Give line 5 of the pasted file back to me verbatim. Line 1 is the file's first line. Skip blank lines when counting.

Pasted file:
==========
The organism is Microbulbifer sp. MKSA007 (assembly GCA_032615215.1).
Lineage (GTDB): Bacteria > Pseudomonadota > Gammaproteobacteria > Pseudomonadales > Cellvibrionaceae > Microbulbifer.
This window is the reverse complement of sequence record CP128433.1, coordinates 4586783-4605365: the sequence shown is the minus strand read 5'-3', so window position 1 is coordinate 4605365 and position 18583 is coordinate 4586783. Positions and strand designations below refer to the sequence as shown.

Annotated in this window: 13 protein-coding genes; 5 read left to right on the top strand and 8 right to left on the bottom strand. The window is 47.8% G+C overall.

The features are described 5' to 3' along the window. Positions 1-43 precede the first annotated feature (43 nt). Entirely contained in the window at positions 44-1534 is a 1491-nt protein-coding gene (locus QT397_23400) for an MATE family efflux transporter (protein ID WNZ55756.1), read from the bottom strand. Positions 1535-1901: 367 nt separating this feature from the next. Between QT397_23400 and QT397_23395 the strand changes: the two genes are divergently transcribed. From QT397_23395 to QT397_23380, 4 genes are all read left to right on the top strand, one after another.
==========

The features are described 5' to 3' along the window. Positions 1-43 precede the first annotated feature (43 nt). Entirely contained in the window at positions 44-1534 is a 1491-nt protein-coding gene (locus QT397_23400) for an MATE family efflux transporter (protein ID WNZ55756.1), read from the bottom strand. Positions 1535-1901: 367 nt separating this feature from the next. Between QT397_23400 and QT397_23395 the strand changes: the two genes are divergently transcribed. From QT397_23395 to QT397_23380, 4 genes are all read left to right on the top strand, one after another.